What a first full summer of Test cricket Robinson has and how impressive he was here again taking a further three wickets to bring his number to 26 in just his fifth Test and sack Indian captain Virat Kohli for the third time this series .
It had looked as if England would regret the first of four missed chances when Kohli was dropped by Root on his right at 22 on the first slip of Woakes, with the ball swinging late after leaving the India captain’s bat.
But just after Kohli hit his second straight 50 and looked more comfortable than ever in this series, Robinson bowled a little shorter and saw an inswinger take the lead as the India captain tried to spin the ball in the leg.
Evergreen James Anderson was one of the wickets again, beating Cheteshwar Pujara
This time, however, it wasn’t Robinson, nor even Anderson, who recovered from his poor opening spell to find late move to sack Cheteshwar Pujara, who would prove to be the England attack’s favourite.
That credit fell to Woakes, even though he was the unlucky bowler again when Craig Overton dropped Rishabh Pant on nine dives on the third slip when, as with the opportunity missed by Root, the ball appeared to go to Rory Burns in second place. to go.
Woakes may have been lucky that Pant seemed determined to give his wicket away with reckless plodding in demanding conditions, eventually hollowing out to Moeen Ali at long range. It’s not good enough for Pant to say this is the way he plays. It was just irresponsible.
Virat Kohli (R) reached half a century, but was then fired for bowling Robinson
But Woakes richly deserved his four for 55, including the wicket of the man who kept India in the hunt with the kind of controlled counter-attack that went beyond Pant.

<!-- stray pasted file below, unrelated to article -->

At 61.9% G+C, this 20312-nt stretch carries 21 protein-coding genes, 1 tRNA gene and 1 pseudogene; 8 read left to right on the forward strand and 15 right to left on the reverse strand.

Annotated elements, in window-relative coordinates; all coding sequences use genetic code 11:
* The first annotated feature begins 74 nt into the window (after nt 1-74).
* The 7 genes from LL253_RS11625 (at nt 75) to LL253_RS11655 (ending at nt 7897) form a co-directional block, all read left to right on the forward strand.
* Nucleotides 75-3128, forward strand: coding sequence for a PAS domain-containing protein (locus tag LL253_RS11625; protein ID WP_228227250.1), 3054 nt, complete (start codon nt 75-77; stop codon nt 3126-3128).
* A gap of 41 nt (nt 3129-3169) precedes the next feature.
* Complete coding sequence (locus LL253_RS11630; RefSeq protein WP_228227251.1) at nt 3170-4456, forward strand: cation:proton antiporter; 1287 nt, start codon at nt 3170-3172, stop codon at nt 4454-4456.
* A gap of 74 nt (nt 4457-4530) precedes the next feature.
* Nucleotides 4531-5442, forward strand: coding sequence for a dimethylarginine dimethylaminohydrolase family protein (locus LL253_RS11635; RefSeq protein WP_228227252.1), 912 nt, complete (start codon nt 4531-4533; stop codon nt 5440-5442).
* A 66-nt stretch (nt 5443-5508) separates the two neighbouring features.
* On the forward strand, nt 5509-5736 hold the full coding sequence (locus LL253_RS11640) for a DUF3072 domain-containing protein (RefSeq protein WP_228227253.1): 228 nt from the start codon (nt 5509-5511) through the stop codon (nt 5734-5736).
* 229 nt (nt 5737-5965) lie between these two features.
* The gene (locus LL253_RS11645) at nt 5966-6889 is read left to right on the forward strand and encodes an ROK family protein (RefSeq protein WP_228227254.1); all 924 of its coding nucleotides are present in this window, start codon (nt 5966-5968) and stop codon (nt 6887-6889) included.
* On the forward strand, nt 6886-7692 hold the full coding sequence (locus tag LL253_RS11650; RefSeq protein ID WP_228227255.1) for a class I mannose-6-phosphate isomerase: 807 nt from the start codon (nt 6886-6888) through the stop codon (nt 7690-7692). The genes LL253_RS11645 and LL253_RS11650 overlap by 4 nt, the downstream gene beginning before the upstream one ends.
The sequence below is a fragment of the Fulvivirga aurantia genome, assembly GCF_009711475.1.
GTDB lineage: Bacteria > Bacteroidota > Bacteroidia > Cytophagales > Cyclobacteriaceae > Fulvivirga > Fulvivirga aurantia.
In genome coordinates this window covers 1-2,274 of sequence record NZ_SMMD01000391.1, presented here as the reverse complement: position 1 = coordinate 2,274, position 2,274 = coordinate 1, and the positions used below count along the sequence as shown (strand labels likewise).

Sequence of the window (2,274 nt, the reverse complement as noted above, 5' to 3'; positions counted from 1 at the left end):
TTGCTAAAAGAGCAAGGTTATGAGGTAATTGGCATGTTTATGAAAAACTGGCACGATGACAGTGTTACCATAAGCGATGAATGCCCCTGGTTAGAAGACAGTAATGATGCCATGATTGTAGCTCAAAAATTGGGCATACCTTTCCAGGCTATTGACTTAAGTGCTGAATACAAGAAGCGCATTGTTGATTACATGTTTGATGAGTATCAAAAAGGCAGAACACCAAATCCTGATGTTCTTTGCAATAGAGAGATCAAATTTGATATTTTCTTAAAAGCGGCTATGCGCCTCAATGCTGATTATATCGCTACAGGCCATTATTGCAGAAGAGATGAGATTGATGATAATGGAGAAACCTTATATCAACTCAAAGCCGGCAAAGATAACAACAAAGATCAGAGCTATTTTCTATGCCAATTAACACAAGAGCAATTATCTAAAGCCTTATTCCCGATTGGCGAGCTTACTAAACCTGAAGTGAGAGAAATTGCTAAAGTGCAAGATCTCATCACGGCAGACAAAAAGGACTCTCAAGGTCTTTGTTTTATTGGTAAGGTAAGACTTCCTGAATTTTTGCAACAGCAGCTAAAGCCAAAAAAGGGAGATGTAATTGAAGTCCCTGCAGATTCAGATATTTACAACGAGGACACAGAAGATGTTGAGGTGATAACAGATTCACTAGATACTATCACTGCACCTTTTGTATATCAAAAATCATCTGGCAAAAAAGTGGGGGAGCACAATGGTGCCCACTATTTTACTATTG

Shardul Thakur was another returning member of this Indian squad after hamstring problems, but showed why he is known as ‘Beefy’ in the Indian dressing room by usurping the big man by beating England’s fastest half-century Test ever.
Thakur hit a total of 57 of 36 balls despite being dropped by Robinson’s Bairstow at 43, reaching his 50 by pulling Robinson powerfully for the last of his three sixes.
Once Thakur was gone, India collapsed quickly, the last three wickets fell into four balls, making Overton complete England’s poor fielding by dropping Yadev, but then saw Burns make up for the missfield by immediately running out of Bumrah.
India finished the day well and the game is well balanced for the Friday morning session
When India collapsed in Leeds, England’s new opening pair reacted with a score of 135, but this time both were gone by the end of the fourth left.
Burns was bowled when he tried to defend Bumrah, but what was even more disturbing was that Haseeb Hameed was out for a really terrible shot when four balls later he tried to make a throw that was way too close to him and that little bit of extra bounce had received.
While Root and Malan were tied at 46, England looked to finish the day on top, but Yadev’s beauty has put everything back in balance. That’s what we’ve come to expect from this unpredictable, compelling series.